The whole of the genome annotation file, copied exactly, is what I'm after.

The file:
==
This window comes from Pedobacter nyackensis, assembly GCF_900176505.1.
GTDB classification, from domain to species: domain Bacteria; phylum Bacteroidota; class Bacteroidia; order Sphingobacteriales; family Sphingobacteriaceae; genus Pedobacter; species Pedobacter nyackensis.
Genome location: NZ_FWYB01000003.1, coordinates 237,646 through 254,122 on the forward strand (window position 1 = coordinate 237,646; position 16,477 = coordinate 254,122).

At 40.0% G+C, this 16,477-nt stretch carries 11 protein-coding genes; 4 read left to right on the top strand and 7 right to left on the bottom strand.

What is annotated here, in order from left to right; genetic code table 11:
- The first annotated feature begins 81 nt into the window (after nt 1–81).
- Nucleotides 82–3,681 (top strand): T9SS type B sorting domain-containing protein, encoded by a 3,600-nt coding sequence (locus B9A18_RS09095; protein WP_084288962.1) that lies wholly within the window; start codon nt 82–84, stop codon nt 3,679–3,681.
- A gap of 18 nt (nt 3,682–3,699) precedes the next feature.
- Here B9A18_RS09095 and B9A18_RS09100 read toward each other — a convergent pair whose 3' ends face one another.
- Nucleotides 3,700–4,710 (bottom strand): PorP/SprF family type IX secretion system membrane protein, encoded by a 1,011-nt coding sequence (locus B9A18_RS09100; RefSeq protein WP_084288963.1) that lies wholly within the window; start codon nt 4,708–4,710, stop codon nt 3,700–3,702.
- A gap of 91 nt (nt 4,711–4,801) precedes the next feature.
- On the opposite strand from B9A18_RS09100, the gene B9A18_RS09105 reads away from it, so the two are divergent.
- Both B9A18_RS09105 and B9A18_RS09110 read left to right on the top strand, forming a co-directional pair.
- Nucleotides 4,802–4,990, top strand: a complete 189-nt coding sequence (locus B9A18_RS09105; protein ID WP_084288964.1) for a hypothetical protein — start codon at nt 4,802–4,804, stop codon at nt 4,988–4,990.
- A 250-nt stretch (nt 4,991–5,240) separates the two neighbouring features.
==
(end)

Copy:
This window comes from Pedobacter nyackensis, assembly GCF_900176505.1.
GTDB classification, from domain to species: domain Bacteria; phylum Bacteroidota; class Bacteroidia; order Sphingobacteriales; family Sphingobacteriaceae; genus Pedobacter; species Pedobacter nyackensis.
Genome location: NZ_FWYB01000003.1, coordinates 237,646 through 254,122 on the forward strand (window position 1 = coordinate 237,646; position 16,477 = coordinate 254,122).

At 40.0% G+C, this 16,477-nt stretch carries 11 protein-coding genes; 4 read left to right on the top strand and 7 right to left on the bottom strand.

What is annotated here, in order from left to right; genetic code table 11:
- The first annotated feature begins 81 nt into the window (after nt 1–81).
- Nucleotides 82–3,681 (top strand): T9SS type B sorting domain-containing protein, encoded by a 3,600-nt coding sequence (locus B9A18_RS09095; protein WP_084288962.1) that lies wholly within the window; start codon nt 82–84, stop codon nt 3,679–3,681.
- A gap of 18 nt (nt 3,682–3,699) precedes the next feature.
- Here B9A18_RS09095 and B9A18_RS09100 read toward each other — a convergent pair whose 3' ends face one another.
- Nucleotides 3,700–4,710 (bottom strand): PorP/SprF family type IX secretion system membrane protein, encoded by a 1,011-nt coding sequence (locus B9A18_RS09100; RefSeq protein WP_084288963.1) that lies wholly within the window; start codon nt 4,708–4,710, stop codon nt 3,700–3,702.
- A gap of 91 nt (nt 4,711–4,801) precedes the next feature.
- On the opposite strand from B9A18_RS09100, the gene B9A18_RS09105 reads away from it, so the two are divergent.
- Both B9A18_RS09105 and B9A18_RS09110 read left to right on the top strand, forming a co-directional pair.
- Nucleotides 4,802–4,990, top strand: a complete 189-nt coding sequence (locus B9A18_RS09105; protein ID WP_084288964.1) for a hypothetical protein — start codon at nt 4,802–4,804, stop codon at nt 4,988–4,990.
- A 250-nt stretch (nt 4,991–5,240) separates the two neighbouring features.